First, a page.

"You've got rocks in your head," says Dick Guthrie. It's one thing when your wife says so, but it really hurts when your mechanic points it out.
Guthrie is the owner of ATD, an independent repair shop in Portland, Oregon, with a large Ferrari clientele. He used to work on my beloved Lotus, doing it out of (expensive) charity and a love of automotive purity. First and foremost, however, he's a Ferrari specialist, one of a rare breed of independent mechanics who know the ins and outs of Ferraris from the 1950s on. (Most mechanics at Ferrari dealerships only service the newest models.)
I was thinking about buying an older Ferrari. You know what Dick said. Of course he's right. But who loves cars and doesn't lust after a Ferrari? I've never met a car lover who couldn't see himself tooling down the autostrada -- or just the local interstate -- in one of Enzo Ferrari's ineffably sleek, magical machines.
"Remember, it's just a car," cautions Gerald Roush, editor and publisher of Ferrari Market Letter, a 26-issues-a-year bible of Ferrari lust. I called him because when you're looking to buy or sell Ferraris, his newsletter (www.ferrarimarketletter.com) is where you look first.
Feeling the splash of cold water yet? Both Guthrie and Roush know Ferraris. And they also know that they're not your ordinary, quart-of-milk-down-the-block vehicles. Like plastic surgeons, they feel professionally obliged to tell you not to expect too much.
Still, you can't keep Ferrari lust hidden forever. I tell them my fantasy: an older, affordable Ferrari that's the real thing. "Not one of those Ferrari-for-the-masses that Tom Selleck drove on ¿Magnum, P.I.,'" I say snobbishly. (It was a Ferrari 308GTS.)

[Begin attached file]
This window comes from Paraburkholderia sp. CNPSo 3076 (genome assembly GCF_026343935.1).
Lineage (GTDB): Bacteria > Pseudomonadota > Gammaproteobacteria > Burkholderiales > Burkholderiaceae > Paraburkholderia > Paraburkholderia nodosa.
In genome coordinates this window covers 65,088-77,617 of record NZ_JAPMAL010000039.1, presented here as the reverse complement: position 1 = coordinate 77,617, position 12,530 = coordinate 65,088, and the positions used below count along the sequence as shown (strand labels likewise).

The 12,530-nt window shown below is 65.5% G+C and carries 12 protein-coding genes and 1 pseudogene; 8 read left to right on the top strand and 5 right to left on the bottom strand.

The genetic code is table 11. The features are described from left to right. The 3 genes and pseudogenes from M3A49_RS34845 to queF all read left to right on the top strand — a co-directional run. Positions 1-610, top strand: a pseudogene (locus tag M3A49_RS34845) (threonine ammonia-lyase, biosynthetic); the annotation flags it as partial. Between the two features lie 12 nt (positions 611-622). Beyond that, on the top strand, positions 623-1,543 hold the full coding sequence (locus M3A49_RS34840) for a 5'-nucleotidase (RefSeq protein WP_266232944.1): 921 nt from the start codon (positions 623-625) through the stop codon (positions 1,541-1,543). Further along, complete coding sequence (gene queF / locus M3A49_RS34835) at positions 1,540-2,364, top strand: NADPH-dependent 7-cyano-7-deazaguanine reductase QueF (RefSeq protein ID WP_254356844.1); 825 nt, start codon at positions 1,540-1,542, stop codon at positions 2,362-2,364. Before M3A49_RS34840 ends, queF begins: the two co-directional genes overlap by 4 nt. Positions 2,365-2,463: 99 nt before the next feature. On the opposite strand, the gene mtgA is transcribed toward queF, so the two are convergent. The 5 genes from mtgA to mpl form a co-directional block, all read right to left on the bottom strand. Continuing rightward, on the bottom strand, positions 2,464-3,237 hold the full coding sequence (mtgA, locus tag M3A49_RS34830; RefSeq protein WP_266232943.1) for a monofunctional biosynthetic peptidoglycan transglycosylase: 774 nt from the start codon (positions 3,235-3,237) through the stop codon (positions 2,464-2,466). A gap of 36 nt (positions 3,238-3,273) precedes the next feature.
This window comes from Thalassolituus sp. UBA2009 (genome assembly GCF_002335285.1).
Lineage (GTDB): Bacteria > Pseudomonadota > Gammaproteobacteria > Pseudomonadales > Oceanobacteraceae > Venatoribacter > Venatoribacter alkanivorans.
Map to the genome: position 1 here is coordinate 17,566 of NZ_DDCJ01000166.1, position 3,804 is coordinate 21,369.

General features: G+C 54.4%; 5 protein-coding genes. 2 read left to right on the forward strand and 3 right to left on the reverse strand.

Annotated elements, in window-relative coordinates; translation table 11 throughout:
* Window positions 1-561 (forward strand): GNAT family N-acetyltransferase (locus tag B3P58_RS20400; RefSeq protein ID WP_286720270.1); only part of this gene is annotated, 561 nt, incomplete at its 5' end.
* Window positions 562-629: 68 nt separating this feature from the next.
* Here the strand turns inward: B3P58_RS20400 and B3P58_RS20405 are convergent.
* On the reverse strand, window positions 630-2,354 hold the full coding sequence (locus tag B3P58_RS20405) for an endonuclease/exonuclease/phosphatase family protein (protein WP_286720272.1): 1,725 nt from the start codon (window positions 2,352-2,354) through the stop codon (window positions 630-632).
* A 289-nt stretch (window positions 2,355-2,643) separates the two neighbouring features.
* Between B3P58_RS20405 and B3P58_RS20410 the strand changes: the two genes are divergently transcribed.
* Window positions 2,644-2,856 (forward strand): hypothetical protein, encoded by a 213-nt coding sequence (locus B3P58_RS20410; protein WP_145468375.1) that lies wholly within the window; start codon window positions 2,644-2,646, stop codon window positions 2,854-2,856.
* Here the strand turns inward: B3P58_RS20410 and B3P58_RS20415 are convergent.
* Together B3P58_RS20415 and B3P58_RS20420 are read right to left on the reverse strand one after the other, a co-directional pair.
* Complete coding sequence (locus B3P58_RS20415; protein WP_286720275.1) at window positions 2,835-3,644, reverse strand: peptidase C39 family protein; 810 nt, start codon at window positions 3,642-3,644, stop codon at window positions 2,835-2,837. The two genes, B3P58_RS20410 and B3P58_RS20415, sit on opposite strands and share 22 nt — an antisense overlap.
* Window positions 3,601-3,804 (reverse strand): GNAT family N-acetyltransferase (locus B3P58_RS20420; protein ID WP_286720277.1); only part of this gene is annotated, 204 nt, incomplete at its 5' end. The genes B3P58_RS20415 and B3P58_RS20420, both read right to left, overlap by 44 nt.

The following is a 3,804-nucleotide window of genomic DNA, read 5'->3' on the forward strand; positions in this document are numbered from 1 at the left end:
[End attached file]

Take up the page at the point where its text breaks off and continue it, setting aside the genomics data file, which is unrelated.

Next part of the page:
"Actually," says Roush, "a better choice would be the Ferrari 328, which was really the final glory of what began as the 308 series. It's quite a good car and is selling for a pretty reasonable price at the moment, typically around $60,000 or so."
As it happens, Guthrie also mentions (unprompted by me) the Ferrari 328. "As Ferraris go," he says, "the 328 is the pinnacle of the ratio between performance and low maintenance. It's about as maintenance-free as a Ferrari gets."
That's great, if you like the way the Ferrari 328 looks. Unfortunately, I don't.
"What about the old Ferrari 246 Dino?" I inquire. Now there's a car I always thought looked cool. When it first appeared in the early-'70s, Ferrari snobs (they abound) sniffed at the 246 Dino because it was only a six-cylinder.
Real Ferraris, you see, are 12-cylinder machines. Also, there
was a distinctly déclassé connection with Fiat, which made part of the car for Ferrari. "Pish," I said then and now. It's one helluva racy-looking, mid-engined beauty. I couldn't afford one back then, but maybe today I could.
"Perhaps," says Roush, doubtfully. "But keep in mind that a good-condition 246 Dino Spider [with a detachable roof] now sells for $75,000 to $80,000." That was a little more than I had suggested.
Like some cautionary Greek chorus, Guthrie puts the kibosh on my 246 Dino fantasy. "People who have 246 Dinos have more money than mechanical brains," he says bluntly. "Typically, they fall out of love pretty fast. With a 246 Dino they have to learn throttle control. And they have to learn how to handle its flatness on curves. It's not a creature-comfort car."